I read Moby-Dick as an adult (I am not American, and I hadn't twigged it might be a popular study book in the school system) and was fascinated by its structure. I had not read a novel built like that before (although as other commentators have pointed out, there are earlier examples). I had presumed that Melville was writing some sort of historical record: that he wanted to set down how whales were hunted in the age of sail before heavy engineering changed it forever.

On reading some critical essays it became clear that I was mistaken. So, my question is an honest one based on an interest in the book's peculiar structure. And my answer is a distillation of three essays on the subject that I read. I have at least one other self-answered question on the site, which came about by the same process.

That's my motivation. As this is a beta, repeating the questions I could remember asking myself and summarizing what I'd learned seemed a useful way of seeding the site with content.

3) I'm not sure what sort of answers you think it is in the remit of the site to provide

I'm not sure if it's been deleted or not, but at one point you referred to my answer as "sparknotes". I found this a curious criticism because, IMO, that's exactly what the site ought to be aiming at in terms of answers.

Consider. The subject of literature will inevitably attract imprecise questions (something that has not proved problematic on SE sites such as Worldbuilding). These sorts of open questions are probably best answered by exploring the subject at length. But this is a Q&A format in which long essays will make for very poor answers. Therefore it would seem reasonable to expect a good answer to this type of question to be a concise summary of common critical thinking around a subject. And that is exactly what revision notes ought to be.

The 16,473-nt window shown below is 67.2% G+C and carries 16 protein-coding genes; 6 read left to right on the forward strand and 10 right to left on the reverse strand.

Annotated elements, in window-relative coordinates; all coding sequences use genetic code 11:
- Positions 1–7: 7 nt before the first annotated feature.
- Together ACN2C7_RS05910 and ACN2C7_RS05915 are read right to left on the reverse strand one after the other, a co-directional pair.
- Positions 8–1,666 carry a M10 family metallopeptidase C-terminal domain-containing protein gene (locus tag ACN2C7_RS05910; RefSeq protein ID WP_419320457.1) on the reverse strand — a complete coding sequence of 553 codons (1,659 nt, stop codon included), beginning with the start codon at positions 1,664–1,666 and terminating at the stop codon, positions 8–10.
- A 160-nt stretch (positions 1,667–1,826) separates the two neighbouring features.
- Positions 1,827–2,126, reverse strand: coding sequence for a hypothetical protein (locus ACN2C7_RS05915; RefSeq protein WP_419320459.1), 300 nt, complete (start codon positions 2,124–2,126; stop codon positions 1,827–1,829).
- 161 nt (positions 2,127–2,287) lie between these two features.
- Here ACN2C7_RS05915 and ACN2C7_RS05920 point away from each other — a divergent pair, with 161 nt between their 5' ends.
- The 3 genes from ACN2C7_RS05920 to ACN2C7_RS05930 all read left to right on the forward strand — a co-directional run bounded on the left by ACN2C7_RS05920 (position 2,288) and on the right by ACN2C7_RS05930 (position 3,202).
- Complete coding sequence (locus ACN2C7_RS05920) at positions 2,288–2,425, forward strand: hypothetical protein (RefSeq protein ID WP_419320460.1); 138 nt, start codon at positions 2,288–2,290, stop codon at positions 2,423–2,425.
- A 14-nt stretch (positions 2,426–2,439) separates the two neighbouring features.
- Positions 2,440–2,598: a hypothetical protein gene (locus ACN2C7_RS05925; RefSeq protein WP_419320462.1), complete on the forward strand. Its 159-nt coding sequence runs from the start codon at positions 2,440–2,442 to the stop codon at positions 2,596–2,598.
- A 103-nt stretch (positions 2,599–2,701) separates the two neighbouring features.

Perhaps you feel that my answer is too much waffle with insufficient supporting quotes or evidence. I had a quick look at the answers to your questions which you've accepted and it seemed - please excuse me if I'm incorrect - that that was the chief differentiation between those answers and mine. If so, I have a great deal of sympathy with this viewpoint: we should be supporting answers with examples wherever possible. But in the case of Moby-Dick Melville did not leave extensive notes on the composition. And since he is long dead, supposition is the best that we can do.

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    I have no problem with you posting good questions followed by good answers, PLEASE DONT STOP. I do find it slightly amusing that people are complaining about a question that has over 3 thousands views. (congrats) – Matrim Cauthon Feb 9 '17 at 10:31
  • @MatrimCauthon Thank you. I have no intention of stopping. I would, however, like to learn from this experience in order to make better posts and to stop a useful contributor from leaving. – Matt Thrower Feb 9 '17 at 10:43
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    Please don't. There's nothing to be learned from here. You did the right thing, please don't delete your answer or stop providing valuable content. That's more valuable than the (slightly unclear) feelings of a single individual that didn't choose to express those feelings in the most constructive way to begin with. – Cahir Mawr Dyffryn æp Ceallach Feb 9 '17 at 18:24